A filling fell out of my tooth this morning. One minute I had a full tooth and could chew properly and the next something was moving around and it felt like my teeth were broken. Turned out the filling was loose.
After texting a few friends and finding out just how expensive dentists are here and vowing to force my daughter to become a doctor since they make that much, we headed to the dentist.
After the consultation and an x-ray, the good doctor told me I would need a root canal. I almost fainted when he told me how much it would cost.
$2455. Are you kidding me? I whipped out my Blackberry and did a quick calculation. At today’s R/$ exchange rate that is R16,876.
Wow. That’s like an entry-level journalist salary.
Doc said it was a good deal considering that the tooth would last me 20 years. Are you kidding me? At such a steep price, I’d hope this would last a lifetime.
A friend tells me a school of dentistry in the city would do the procedure for $1500. That’s still a fortune…$300 short of my rent, to be precise, but right now it looks like the route I’m gonna have to take.
So now I’m sitting on my bed, feeling sorry for myself while I attempt to sip warm Milo from one side of the mouth, trying to figure out if I could get away with robbing a bank to get this tooth fixed.
I have met some really interesting people in the 39 days that I have lived here — equally weird and wonderful people.
Some of them you have read about in my column in the Sunday Times. I have to say though, the most annoying of these random people has got to be the woman we met at Sears yesterday when we went to buy Thando’s school uniform.
If you have ever heard the word “busy-body”, she is the definition. The living, breathing, walking embodiment.
So this woman, black aunty, is a shop assistant at Sears, and I’ll admit that she was only trying to help, but geez, she was just too much. Firstly, somebody else was helping us, and then Mrs Loudmouth comes over and decides we need extra help from her.
The uniform list from Thando’s school says she needs: navy blue slacks, a jumper, skirt or skort and a powder blue blowse. So, before Mrs Loudmouth comes along we had decided on getting a skort and the pants because it will be winter soon here.
We’re looking through the hangers for the right sizes with the young lady with fake brown eyes, when I see out of the corner of my eye an older woman rushing over speaking at the top of her voice.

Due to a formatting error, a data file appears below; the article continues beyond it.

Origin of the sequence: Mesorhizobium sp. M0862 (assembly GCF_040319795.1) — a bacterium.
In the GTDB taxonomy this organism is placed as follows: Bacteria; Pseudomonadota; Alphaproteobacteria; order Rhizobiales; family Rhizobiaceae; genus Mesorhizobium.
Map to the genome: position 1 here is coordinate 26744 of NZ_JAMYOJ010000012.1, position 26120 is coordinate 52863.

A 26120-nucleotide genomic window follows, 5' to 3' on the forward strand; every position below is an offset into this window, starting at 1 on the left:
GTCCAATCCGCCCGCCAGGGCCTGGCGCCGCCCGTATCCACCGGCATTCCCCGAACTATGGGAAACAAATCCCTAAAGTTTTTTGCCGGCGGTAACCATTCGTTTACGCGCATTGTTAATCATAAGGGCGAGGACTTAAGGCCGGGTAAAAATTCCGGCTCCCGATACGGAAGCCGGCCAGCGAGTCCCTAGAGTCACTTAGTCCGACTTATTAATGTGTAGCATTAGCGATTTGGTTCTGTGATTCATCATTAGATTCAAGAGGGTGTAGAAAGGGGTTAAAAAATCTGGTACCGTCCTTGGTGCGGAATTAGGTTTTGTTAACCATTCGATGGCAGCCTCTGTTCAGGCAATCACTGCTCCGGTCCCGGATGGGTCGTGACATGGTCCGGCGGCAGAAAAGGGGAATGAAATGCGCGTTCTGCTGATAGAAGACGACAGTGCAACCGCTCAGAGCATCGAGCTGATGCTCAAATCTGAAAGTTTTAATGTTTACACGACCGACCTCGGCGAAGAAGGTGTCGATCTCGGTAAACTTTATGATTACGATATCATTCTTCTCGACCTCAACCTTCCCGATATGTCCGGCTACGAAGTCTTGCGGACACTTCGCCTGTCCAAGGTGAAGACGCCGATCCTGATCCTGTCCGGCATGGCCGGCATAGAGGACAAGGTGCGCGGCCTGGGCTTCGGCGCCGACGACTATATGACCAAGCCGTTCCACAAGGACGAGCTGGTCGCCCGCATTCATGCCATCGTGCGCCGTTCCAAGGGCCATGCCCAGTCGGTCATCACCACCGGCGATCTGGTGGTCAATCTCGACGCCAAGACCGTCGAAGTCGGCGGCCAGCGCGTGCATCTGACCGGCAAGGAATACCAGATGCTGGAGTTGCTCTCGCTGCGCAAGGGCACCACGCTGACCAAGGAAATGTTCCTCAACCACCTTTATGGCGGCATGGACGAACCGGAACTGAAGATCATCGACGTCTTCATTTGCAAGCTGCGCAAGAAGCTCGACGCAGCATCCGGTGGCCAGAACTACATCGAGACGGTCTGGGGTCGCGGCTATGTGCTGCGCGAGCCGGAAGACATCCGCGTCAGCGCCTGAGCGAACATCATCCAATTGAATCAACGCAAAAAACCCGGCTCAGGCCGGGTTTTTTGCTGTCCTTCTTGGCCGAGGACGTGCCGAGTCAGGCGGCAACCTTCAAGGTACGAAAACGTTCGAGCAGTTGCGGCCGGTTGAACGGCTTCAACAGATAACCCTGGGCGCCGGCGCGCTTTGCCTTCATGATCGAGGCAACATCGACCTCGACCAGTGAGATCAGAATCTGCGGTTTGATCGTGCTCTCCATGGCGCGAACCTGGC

At that point we had the skort in our hands and a blouse. She says: “oh no, honey, that blouse is too small. And you’ll need a bigger size for that skort, your daughter has some hips on her and she has breasts.” All the while she’s grapping her own breasts and touching her own hips. “Yeah, I know she’s a child in years, but she got a woman’s body on her.”
So she starts going through the rack to find bigger sizes and tells us that, in fact, nobody wears skorts, the kids all wear pants and they wear khaki pants. “But the school said navy blue,” I protest. “My kids went to that school and they wear khaki pants and none of the girls wear skirts, best you get her pants honey. You’ll have to go upstairs to the juniors cos you ain’t gone find anything for her here, she’s a big girl. Yeah, you got a big girl.”
I can’t tell you how irritated I was that she kept repeating that Thando is a big girl because she’s not and she’s gonna make my pre-teen daughter self-conscious about her size.
I have seen huge children here, which really saddens me, and my child is not someone anyone should be calling “a big girl”. She is tall and yes, she does have boobs and hips, but she is not “big”.
I eventually decided to ignore Mrs Loudmouth and go off into the fitting rooms with Thando. Even then I could still hear her talking loudly to FDH*.
When we came out she was lounging on a sofa that the store is trying to sell, still going on loudly about this or that. So annoying.